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Birding Montcalm County: Hotspots near Edmore & Greenville


(A) Belvidere Township Park ★★

One of the first places where ice melts in Montcalm County, the lake next to Belvidere Township Park is a great place to search for migrating ducks in the spring. Several pairs of Mute Swans nest near the lake every year and Great Blue Herons and Belted Kingfishers are abundant in the area.

There is a trail behind the campground leading to a secluded section of 30-acre First Lake. The Flat River begins at this point.

Directions: Click here


(B) 4th Lake & Campground ★

When driving north on Musson Road towards 4th Lake, birders will pass a small river that flows under the road. Stop briefly and check for swans and ducks. Then continue driving around the bend to a small lakeside park. Unfortunately, the birds are usually a long ways away—so bring a telescope. Common Mergansers are especially common in April.

After birding the 31-acre lake, drive north on Musson Road to reach a small wetland area at the bottom of a hill, where Sandhill Cranes can frequently be heard during the springtime.

Directions: Click here


(C) Nevins Rd Pond & Wetlands ★

A large agricultural drainage area next to Nevins Road provides an excellent place to see migrating waterfowl and sandpipers. Marsh habitat is also present. Black-bellied Plovers, Lesser Yellowlegs, and Sora have been seen in May, and Bobolinks nest in the fields nearby.

Directions: Click here

(D) Heartland Trail & Vestaburg SGA ★★

Walking east on the Heartland Trail towards the Vestaburg State Game Area presents birders with many exciting possibilities in late April and early May. Migrating warblers are abundant along the trail. From the parking lot, it is a 1.6-mile trip to reach a bridge overlooking the wetlands. The area also features a small pond, large wetland, and several creeks.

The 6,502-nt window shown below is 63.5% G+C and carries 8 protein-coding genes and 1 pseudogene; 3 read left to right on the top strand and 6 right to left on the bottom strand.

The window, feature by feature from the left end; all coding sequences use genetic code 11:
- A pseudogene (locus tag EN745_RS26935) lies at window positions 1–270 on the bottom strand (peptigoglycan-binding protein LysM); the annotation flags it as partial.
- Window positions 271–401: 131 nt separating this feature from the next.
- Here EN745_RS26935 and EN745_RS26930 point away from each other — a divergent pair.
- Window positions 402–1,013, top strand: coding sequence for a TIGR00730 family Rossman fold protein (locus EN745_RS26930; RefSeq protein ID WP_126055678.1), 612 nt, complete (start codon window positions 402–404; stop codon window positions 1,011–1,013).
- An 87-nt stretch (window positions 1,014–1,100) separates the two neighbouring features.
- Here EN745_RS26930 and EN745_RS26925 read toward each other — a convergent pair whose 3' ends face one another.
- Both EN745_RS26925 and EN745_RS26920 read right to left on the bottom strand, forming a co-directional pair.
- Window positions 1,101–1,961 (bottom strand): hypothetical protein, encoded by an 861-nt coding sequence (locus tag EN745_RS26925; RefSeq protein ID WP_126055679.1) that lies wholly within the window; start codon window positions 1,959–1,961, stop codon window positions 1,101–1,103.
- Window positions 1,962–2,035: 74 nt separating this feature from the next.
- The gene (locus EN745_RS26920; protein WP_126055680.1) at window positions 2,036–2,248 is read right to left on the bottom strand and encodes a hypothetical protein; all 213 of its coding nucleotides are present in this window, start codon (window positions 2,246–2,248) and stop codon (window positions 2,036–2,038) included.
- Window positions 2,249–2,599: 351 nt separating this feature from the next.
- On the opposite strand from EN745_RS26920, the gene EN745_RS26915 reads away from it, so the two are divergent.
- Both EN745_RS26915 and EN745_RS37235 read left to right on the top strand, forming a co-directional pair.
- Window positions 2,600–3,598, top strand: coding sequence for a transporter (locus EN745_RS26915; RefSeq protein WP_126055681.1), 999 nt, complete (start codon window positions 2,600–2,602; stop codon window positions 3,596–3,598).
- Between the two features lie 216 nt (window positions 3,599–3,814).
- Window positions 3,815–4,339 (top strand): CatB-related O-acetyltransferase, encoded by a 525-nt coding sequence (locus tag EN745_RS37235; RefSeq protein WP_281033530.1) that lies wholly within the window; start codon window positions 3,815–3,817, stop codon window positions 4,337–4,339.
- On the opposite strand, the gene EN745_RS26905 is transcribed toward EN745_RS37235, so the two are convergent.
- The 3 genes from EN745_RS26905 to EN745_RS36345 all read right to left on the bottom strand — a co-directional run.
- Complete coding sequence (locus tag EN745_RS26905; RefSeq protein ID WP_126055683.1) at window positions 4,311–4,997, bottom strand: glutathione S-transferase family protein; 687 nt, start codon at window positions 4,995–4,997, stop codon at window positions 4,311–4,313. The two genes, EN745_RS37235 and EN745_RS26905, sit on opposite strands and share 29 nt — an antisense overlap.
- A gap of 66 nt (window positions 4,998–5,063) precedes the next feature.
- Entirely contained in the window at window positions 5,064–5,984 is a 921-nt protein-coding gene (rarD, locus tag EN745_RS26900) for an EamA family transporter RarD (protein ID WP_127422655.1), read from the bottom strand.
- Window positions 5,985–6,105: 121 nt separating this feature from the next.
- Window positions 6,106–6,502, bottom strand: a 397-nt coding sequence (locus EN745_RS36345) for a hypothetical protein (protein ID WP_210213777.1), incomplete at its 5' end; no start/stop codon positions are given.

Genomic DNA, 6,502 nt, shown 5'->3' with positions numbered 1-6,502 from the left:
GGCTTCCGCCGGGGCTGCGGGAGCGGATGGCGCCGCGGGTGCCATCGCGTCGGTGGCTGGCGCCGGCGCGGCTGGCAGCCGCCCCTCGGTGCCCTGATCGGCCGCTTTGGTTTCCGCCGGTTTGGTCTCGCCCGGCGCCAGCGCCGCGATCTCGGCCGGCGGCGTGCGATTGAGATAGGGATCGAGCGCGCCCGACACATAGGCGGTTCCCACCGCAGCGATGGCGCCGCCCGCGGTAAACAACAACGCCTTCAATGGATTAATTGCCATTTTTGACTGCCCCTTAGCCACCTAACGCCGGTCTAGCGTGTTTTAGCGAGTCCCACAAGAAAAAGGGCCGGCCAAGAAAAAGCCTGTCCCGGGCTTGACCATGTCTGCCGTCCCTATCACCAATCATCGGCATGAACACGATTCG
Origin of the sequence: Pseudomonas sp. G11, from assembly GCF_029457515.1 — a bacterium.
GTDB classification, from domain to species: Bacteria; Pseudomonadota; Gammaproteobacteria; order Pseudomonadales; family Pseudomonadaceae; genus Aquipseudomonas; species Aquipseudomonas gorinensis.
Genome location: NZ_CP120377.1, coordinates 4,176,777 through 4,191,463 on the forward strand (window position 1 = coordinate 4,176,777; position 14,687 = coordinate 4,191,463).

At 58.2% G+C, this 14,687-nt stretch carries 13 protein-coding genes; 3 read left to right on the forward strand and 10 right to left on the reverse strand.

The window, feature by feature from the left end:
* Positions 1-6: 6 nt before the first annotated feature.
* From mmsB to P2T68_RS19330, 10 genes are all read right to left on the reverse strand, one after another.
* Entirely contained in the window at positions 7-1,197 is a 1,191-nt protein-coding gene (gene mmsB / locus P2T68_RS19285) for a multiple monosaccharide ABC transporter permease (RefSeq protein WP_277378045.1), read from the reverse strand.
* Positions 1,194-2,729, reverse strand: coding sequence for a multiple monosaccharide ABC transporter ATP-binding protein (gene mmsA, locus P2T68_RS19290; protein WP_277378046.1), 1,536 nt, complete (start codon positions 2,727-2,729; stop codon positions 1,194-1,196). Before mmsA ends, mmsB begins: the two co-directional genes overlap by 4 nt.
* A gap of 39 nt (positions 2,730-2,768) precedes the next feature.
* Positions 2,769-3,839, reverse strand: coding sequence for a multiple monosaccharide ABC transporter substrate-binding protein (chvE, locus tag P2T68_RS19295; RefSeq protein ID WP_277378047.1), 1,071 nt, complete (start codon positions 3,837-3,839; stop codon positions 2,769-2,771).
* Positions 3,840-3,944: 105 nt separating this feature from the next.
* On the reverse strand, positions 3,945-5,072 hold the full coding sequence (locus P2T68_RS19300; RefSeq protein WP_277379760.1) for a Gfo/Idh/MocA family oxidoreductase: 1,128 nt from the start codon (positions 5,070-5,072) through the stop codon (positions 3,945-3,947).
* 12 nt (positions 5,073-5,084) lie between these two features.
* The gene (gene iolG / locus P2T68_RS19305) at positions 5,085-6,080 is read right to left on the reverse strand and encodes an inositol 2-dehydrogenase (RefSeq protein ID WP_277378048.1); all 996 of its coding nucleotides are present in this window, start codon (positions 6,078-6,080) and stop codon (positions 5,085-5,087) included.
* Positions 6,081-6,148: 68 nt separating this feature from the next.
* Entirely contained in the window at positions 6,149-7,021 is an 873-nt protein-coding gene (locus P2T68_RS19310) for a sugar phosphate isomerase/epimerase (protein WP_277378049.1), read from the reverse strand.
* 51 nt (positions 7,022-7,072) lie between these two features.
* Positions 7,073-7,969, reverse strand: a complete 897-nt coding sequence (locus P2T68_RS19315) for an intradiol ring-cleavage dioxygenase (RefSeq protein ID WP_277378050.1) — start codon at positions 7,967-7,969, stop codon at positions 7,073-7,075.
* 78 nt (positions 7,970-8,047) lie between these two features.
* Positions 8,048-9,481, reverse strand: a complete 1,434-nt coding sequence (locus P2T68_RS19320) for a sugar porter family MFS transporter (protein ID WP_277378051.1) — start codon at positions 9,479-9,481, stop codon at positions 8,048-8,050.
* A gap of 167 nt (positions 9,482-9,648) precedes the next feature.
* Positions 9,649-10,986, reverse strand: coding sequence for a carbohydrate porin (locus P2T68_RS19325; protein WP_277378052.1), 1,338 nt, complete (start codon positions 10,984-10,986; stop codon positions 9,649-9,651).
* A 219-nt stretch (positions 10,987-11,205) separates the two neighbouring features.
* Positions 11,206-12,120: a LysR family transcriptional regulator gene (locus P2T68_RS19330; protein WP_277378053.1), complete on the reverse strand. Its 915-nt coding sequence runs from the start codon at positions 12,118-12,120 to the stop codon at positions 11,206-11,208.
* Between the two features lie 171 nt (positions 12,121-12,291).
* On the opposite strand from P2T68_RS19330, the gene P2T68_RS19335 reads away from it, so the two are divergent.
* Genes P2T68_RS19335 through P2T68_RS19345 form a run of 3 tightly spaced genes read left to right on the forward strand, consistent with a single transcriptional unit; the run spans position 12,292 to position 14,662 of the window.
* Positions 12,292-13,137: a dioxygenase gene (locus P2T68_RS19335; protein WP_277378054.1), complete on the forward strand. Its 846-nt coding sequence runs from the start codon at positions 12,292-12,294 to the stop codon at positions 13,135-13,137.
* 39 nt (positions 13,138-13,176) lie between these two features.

After visiting the Heartland Trail, birders should drive north a short distance on Academy Road and check Cedar Lake for birds. Horned Grebes and Ospreys have been sighted in the past. The swamp forest next to the 19-acre lake is a good place to search for warblers.

Website: | Map: Click here
Directions: Click here


(E) Stanton Sewage Lagoons ★

Surrounded by a short fence, the Stanton Sewage Lagoons are located on the south side of a dead end road. A short distance away, a paved bike path—The Fred Meijer Heartland Trail, runs north and south. Various species of ducks and swans can be found on the ponds in the spring. Unfortunately, the ponds are difficult to approach without frightening the birds.

Directions: Click here


(F) Mud Lake Public Access ★

A small parking lot at Mud Lake provides birders with a place to stop and scan for ducks and other marsh birds. The 127-acre lake features a significant amount of cattails and other forms of marsh habitat. Mute Swans, Mallards, and Trumpeter Swans are commonly present feeding on the lake’s bottom.

Directions: Click here